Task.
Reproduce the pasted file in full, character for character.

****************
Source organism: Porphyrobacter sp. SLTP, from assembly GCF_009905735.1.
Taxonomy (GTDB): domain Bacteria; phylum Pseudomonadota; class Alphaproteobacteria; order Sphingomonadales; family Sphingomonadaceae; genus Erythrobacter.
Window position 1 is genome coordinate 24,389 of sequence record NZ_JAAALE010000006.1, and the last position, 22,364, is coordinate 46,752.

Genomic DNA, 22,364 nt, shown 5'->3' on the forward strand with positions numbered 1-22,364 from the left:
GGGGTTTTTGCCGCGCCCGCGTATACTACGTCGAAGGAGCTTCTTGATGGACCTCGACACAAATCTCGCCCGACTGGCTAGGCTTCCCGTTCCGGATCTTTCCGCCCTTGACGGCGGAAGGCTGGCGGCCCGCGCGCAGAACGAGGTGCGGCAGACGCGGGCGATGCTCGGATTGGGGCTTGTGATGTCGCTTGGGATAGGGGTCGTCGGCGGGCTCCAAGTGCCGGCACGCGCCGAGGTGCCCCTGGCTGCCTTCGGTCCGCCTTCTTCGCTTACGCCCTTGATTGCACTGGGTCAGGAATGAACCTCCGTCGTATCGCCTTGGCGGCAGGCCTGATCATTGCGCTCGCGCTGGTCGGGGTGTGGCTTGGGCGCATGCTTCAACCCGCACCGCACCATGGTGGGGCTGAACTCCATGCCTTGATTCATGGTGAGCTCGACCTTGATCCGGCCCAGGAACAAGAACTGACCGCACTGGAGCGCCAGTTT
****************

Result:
Source organism: Porphyrobacter sp. SLTP, from assembly GCF_009905735.1.
Taxonomy (GTDB): domain Bacteria; phylum Pseudomonadota; class Alphaproteobacteria; order Sphingomonadales; family Sphingomonadaceae; genus Erythrobacter.
Window position 1 is genome coordinate 24,389 of sequence record NZ_JAAALE010000006.1, and the last position, 22,364, is coordinate 46,752.

Genomic DNA, 22,364 nt, shown 5'->3' on the forward strand with positions numbered 1-22,364 from the left:
GGGGTTTTTGCCGCGCCCGCGTATACTACGTCGAAGGAGCTTCTTGATGGACCTCGACACAAATCTCGCCCGACTGGCTAGGCTTCCCGTTCCGGATCTTTCCGCCCTTGACGGCGGAAGGCTGGCGGCCCGCGCGCAGAACGAGGTGCGGCAGACGCGGGCGATGCTCGGATTGGGGCTTGTGATGTCGCTTGGGATAGGGGTCGTCGGCGGGCTCCAAGTGCCGGCACGCGCCGAGGTGCCCCTGGCTGCCTTCGGTCCGCCTTCTTCGCTTACGCCCTTGATTGCACTGGGTCAGGAATGAACCTCCGTCGTATCGCCTTGGCGGCAGGCCTGATCATTGCGCTCGCGCTGGTCGGGGTGTGGCTTGGGCGCATGCTTCAACCCGCACCGCACCATGGTGGGGCTGAACTCCATGCCTTGATTCATGGTGAGCTCGACCTTGATCCGGCCCAGGAACAAGAACTGACCGCACTGGAGCGCCAGTTT